The Tough Judge Behind The Argentine Debt Default

The Tough Judge Behind The Argentine Debt Default 2

Who is the Judge behind the Argentine debt default? He’s a man whose most recent profile case involved none other than a failed highway project and fish.

And so what has put him now in the epicentre of a row with a major, international dimension that affects the future of an entire country, not just Manhattan?

“What was memorable about him – aside from that he ran a pretty tight ship – was that he was willing to learn,” said Albert Butzel, a lawyer who appeared in front of Judge Griesa in the early 1980s to argue against the “Westway” project that would have seen a large chunk of the Hudson River on Manhattan’s west coast filled in to make room for tunnels, the Financial Times reports.

So willing was Judge Griesa that he hopped on a boat to tour the waterfront and learn more about the effect that construction of the tunnels would have on striped bass – the saltwater fish native to the area.

In a decision that went against powerful interests – including then New York Mayor Ed Koch and US President Ronald Reagan – Judge Griesa blocked the project after accusing a federal agency of lying about Westway’s environmental impact.

It was a landmark case for New York and one that paved the way for the Hudson River Park that runs from the southern tip of the city to 59th Street.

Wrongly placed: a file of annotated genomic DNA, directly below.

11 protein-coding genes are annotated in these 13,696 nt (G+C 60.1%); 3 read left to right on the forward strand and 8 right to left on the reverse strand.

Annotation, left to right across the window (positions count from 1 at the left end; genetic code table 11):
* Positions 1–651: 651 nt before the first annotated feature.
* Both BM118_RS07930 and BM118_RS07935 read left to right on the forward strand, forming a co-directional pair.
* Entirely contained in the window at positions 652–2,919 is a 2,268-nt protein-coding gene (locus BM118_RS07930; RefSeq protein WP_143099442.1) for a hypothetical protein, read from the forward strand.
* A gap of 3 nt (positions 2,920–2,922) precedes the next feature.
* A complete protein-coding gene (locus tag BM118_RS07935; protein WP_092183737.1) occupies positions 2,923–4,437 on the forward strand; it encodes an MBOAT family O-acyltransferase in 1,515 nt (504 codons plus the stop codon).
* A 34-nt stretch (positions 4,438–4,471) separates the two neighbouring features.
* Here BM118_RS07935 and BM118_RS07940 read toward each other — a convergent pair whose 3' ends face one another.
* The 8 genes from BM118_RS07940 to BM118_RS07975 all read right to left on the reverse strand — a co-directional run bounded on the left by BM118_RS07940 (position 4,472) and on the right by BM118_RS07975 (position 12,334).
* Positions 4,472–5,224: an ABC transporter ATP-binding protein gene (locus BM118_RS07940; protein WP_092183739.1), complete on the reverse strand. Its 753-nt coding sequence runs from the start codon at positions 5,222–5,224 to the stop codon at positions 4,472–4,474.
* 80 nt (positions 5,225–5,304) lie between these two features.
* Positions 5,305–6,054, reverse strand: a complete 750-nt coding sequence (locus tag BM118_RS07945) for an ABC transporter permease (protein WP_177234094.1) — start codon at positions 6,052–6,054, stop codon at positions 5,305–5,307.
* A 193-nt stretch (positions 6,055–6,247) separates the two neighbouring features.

Now the 83-year-old judge who helped shape the landscape of Manhattan is influencing the financial future of a country more than 5,000 miles to the south.

Argentina this week defaulted on its debt for the second time in 13 years following a protracted court battle that has seen Judge Griesa, a veteran of the Southern District Court of New York, become a household name in Argentine politics.

Jurisdiction over the bonds landed in Judge Griesa’s lap after Argentina agreed to negotiate the exchange of some of its debt issued under New York law in the US courts.

For years Judge Griesa’s decisions were viewed as friendly to the Argentine government. But that changed abruptly in 2012, when he ruled that the country could not make payments on exchanged debt without also paying so-called holdouts – bondholders who refused to participate in the earlier exchange deal.

The decision surprised many and set Argentina on a collision course with investors.

“What he thinks is what he says,” notes Guy Struve, a retired partner at Davis Polk & Wardwell, the law firm, who used to work with Judge Griesa.

Judge Griesa was born in Kansas City, Missouri in 1930 and studied classical history at Harvard University before going on to Stanford Law School. He joined Davis Polk and was appointed a federal judge by former US president Richard Nixon at the relatively young age of 42.

Read more at the Financial Times

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